March 1 Cape Foulwind (Day 156)

We started our day spiffing up the place for our host as she is having a realtor bring a potential buyer through this afternoon. We headed into Punakaiki to visit the Punakaiki Cavern that we saw on our walk 2 days ago. It’s easily missed as it is alongside the road with very little parking nearby. We were able to park fairly close and walk down to it.

We didn’t think to bring flashlights, our phone flashlights were sufficient, but we decided we should come back and explore further on another day!

We then drove north to visit Cape Foulwind near Westport, another place we passed yesterday. Named by Captain James Cook on his first voyage of discovery in 1770, the name was not repeated when he named Cape Foulweather in Oregon on his third and final voyage in 1778 (he was killed on a beach in Hawaii in 1779). The 3 voyages of discovery by Captain Cook are diagrammed HERE. Incidentally, all 3 voyages passed through Cook Strait between the North and South Islands of New Zealand!

We had a quick picnic lunch at the carpark at the path that led to a nearby seal colony on the way to the Cape and the small lighthouse.

A few reader boards and the signpost just past the seal colony. There weren’t many seals in attendance, maybe being out to sea to feed.

The trail led along the cliff top skirting cleared paddocks. There is a signboard describing the revegetation of the trail and reclaimed farm paddocks with native vegetation, especially the NZ flax.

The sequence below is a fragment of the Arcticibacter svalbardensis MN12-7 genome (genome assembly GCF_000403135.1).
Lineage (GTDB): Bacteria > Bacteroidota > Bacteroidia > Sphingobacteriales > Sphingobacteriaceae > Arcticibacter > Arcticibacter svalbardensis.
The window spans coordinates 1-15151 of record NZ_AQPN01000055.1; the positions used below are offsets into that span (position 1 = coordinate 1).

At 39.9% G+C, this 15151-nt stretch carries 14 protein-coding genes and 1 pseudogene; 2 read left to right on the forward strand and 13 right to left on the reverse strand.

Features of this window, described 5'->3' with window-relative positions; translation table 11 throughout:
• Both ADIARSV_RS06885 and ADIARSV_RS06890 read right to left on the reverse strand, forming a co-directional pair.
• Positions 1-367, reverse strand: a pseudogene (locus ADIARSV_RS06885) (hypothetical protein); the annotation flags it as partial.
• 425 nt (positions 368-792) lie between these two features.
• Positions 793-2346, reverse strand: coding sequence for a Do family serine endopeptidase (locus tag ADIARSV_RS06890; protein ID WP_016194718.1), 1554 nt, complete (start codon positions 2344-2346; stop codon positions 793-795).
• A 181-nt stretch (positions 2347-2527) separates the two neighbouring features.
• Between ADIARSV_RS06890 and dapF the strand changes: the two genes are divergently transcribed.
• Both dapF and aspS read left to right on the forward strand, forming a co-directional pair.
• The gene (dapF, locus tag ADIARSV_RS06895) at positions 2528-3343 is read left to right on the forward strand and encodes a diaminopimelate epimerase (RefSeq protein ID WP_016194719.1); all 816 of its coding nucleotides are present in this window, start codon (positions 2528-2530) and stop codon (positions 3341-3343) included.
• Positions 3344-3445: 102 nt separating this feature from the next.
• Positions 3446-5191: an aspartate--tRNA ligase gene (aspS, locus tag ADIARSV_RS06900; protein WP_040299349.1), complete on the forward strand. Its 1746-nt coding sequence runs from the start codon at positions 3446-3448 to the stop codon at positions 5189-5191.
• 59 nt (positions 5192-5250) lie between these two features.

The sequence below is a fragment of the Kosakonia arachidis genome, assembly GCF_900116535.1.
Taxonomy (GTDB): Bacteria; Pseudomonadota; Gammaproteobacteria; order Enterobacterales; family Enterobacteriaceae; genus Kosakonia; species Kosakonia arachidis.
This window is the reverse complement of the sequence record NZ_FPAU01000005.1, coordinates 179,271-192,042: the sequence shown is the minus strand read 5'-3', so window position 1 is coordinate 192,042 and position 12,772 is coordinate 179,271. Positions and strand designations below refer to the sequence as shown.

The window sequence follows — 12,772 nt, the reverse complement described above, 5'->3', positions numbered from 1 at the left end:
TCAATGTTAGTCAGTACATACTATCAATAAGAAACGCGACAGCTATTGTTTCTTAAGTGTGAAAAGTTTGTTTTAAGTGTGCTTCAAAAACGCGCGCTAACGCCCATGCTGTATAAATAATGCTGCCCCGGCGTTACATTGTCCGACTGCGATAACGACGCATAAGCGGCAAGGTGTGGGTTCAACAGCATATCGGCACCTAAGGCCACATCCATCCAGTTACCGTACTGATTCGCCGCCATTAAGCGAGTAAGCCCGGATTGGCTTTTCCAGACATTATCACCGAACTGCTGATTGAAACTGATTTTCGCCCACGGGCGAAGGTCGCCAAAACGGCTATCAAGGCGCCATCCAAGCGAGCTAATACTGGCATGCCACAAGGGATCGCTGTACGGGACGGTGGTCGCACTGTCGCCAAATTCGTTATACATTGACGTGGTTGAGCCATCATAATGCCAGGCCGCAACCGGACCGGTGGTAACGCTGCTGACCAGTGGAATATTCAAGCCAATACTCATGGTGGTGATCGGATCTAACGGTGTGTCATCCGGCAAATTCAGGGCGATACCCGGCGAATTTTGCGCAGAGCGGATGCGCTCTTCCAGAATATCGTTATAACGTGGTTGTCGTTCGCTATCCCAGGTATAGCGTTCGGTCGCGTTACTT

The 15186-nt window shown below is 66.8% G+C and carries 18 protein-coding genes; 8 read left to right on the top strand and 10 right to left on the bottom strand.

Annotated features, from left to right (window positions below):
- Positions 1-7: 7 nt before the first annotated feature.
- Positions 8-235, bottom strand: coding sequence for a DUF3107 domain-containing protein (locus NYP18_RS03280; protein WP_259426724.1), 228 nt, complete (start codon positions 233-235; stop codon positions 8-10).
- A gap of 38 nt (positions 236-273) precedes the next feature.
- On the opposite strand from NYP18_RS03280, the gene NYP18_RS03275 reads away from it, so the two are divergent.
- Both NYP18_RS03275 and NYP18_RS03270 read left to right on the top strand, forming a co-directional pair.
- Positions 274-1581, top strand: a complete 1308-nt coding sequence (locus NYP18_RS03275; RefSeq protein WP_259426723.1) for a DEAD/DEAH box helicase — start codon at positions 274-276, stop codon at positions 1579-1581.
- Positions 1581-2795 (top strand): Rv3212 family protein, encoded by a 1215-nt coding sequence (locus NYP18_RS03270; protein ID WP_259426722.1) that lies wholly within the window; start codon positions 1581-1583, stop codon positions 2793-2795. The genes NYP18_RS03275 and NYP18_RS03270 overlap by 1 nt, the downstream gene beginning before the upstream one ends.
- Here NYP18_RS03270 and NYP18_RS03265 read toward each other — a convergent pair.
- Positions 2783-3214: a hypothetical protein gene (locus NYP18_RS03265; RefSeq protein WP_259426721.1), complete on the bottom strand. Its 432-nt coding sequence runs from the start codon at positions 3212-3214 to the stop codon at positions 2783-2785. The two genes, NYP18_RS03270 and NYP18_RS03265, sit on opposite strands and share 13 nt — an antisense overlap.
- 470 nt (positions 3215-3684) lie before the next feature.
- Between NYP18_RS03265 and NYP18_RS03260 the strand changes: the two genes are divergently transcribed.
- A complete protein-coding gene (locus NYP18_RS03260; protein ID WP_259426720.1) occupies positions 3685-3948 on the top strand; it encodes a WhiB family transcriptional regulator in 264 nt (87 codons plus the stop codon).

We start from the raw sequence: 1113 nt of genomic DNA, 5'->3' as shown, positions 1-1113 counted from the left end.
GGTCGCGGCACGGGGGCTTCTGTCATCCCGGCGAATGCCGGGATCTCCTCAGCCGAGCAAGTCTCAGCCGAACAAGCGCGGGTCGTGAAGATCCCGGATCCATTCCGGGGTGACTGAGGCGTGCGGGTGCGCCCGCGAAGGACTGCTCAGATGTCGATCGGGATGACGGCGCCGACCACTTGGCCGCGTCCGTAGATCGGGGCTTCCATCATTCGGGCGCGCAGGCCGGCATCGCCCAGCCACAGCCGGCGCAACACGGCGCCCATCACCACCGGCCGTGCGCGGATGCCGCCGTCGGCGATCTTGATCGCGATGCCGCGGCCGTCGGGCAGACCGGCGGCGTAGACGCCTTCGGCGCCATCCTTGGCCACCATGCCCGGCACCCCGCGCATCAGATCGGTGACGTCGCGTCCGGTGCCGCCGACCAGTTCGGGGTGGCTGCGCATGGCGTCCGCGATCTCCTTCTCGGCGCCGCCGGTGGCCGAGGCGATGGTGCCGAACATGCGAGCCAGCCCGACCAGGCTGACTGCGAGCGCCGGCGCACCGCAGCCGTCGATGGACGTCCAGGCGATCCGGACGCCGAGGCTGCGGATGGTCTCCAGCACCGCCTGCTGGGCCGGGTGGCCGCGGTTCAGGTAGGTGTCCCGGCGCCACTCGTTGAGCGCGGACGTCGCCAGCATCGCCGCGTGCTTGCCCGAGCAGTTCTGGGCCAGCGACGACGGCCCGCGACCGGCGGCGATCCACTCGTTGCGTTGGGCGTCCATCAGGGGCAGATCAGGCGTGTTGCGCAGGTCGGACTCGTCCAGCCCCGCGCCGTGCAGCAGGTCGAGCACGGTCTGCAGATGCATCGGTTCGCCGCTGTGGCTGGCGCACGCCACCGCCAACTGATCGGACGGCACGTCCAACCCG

The headland of Cape Foulwind has been extensively modified by Europeans. The flat portion at the point was actually excavated starting in 1886. For 20 years more than a million tons of granite was removed by blasting then loading the rock onto railway wagons and hauling it to Westport for building a breakwater, roads and reclamation projects.

We reached the automated lighthouse and managed to find a tiny trail up to the base through all the replanted native vegetation!

We returned to the carpark via the same trail, encountering some locals.

More Weka, in this case a larger bird chasing 2 small birds around!

Around the curve of the small bay is the seal colony site.

This time, with binoculars, we were able to spot quite a few NZ fur seals, especially pups, that were playing in this little inlet.

The little inlet pond looked like it was a play-pen for the pups, which won’t be on their own until next spring when their mothers give birth again. The NZ fur seal looks a lot more like a sea lion, but apparently there is a difference according to the link above! We made it back to the car and returned to the Airbnb and enjoyed a great dinner.

The view of the deck and out to sea through the freshly cleaned leaded glass window!

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